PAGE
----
Rolling on, BMG's Roger Semon and Ernst Jorgensen continue their expansion of the Follow That Dream release schedule to include deluxe reissues of more deleted soundtrack recordings. Although this music can no longer be justified as viable product at normal retail outlets, through Follow That Dream anyone can obtain the material on CD.
Housed in handsome, double fold out, 7" sleeves with full color information booklets, a "retro" design and more than a dozen outtakes each, these gorgeous packages are a real treat for the hardcore Elvis fanatic. The fidelity throughout is also remarkably clean. There's an old song about finding "where the sands turnin' into gold" - and that is exactly what these "bonus" Follow That Dream discs achieve.
"Viva Las Vegas" never received a proper album release in 1964, its songs relegated to a single and EP or stranded on the film soundtrack. This FTD collection finally makes things right! In fact, if only one "deluxe" soundtrack is on your list, make it this one.
Although even Ernst himself considers the soundtrack "miserable," in reality it is far superior to his other 1963 film work, from the strident title track to the smoky, Charlie Rich-like ballad "I Need Somebody To Lean On." In addition, the inclusion of the high-wattage duets "You're The Boss" and "The Lady Loves Me" with film co-star (and lover) Ann-Margret make a special collection even more desirable. They were young and beautiful, and they had found each other at MGM Studios in the summer of 1963. Their mutual attraction elevates the music and is a major reason the film was Presley's most successful of the decade. A third duet of "Today, Tomorrow and Forever" was only recently discovered and is here as well.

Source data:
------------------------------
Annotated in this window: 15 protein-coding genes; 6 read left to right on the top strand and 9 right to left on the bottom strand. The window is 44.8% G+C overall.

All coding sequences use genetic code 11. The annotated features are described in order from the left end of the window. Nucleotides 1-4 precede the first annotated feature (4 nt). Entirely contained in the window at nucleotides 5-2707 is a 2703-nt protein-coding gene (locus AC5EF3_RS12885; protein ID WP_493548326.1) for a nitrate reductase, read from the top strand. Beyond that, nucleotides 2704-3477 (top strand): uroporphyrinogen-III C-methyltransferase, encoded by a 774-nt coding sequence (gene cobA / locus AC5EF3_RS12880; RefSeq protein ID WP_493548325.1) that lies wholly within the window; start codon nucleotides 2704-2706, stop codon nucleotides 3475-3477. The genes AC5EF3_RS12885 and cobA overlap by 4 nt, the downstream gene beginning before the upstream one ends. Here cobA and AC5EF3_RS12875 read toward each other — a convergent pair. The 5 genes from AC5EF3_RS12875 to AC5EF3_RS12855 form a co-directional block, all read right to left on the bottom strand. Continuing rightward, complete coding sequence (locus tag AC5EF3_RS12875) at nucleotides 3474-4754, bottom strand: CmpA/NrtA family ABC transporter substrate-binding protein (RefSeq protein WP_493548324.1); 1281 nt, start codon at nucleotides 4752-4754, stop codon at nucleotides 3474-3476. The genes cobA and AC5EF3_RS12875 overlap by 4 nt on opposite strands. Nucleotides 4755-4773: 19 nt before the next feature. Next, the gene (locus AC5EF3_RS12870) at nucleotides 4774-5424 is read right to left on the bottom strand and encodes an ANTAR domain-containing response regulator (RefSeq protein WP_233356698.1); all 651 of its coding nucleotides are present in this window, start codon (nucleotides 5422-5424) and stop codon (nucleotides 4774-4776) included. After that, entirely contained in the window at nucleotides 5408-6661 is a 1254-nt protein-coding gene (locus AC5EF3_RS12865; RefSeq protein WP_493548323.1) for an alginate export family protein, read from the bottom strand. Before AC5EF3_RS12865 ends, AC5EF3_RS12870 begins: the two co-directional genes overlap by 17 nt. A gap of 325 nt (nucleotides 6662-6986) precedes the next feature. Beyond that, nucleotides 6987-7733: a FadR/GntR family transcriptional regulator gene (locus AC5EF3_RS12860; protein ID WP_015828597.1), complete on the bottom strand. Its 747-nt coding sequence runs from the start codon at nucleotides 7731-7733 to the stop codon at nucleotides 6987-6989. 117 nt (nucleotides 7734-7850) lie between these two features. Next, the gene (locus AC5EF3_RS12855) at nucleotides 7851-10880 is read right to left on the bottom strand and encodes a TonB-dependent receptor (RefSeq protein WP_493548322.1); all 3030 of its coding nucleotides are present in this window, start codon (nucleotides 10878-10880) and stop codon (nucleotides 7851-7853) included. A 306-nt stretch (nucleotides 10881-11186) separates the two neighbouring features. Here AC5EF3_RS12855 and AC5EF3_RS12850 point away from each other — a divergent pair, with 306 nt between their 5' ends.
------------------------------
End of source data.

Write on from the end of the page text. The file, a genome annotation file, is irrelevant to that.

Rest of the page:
Despite issues regarding "modern" mastering techniques on the original three track tapes, this CD is the best-sounding collection of the material to date. As with the others in this "deluxe" FTD series, there are 13 bonus tracks, more than half previously unissued. The highlights, as expected, are the alternates of Pomus and Shuman's "I Need Somebody To Lean On" and Joy Byers' "C'mon Everybody," the latter including a half-time ending similar to the take used in the film. The early run-through of "Viva Las Vegas," which emulates the original demo, although previously issued is also a treat here. Perhaps the only missing "bonus" might be the original 1964 radio commercials publicizing the film, with famed New York DJ "Murray The K" going wild over that "Bye Bye" gal, Ann-Margret, and Elvis, our "Go Go" guy.
The most revelatory moment here comes on the final track, "The Climb," rendered in the film by the Jubilee Four as Elvis and Ann dance real close. The session outtakes reveal that although George "Biggie" McFadden of the Jubilee Four sings lead, the backing vocals are by the Jordanaires and Elvis! "You picked the tempo up a little too much, it's still too fast," observes Presley to the rhythm section. How thrilling must it have been for Presley to work on some level with the former Golden Gate Quartet member George "Biggie" McFadden, one of his gospel idols? And such input proves Elvis had not yet given up on the music. Of course, "Kissin' Cousins" was just around the corner ...
Although not the finest work of Elvis Presley's career, this is the one 1960s soundtrack that every serious fan should own. Good work, FTD!
[Johnny Savage, USA]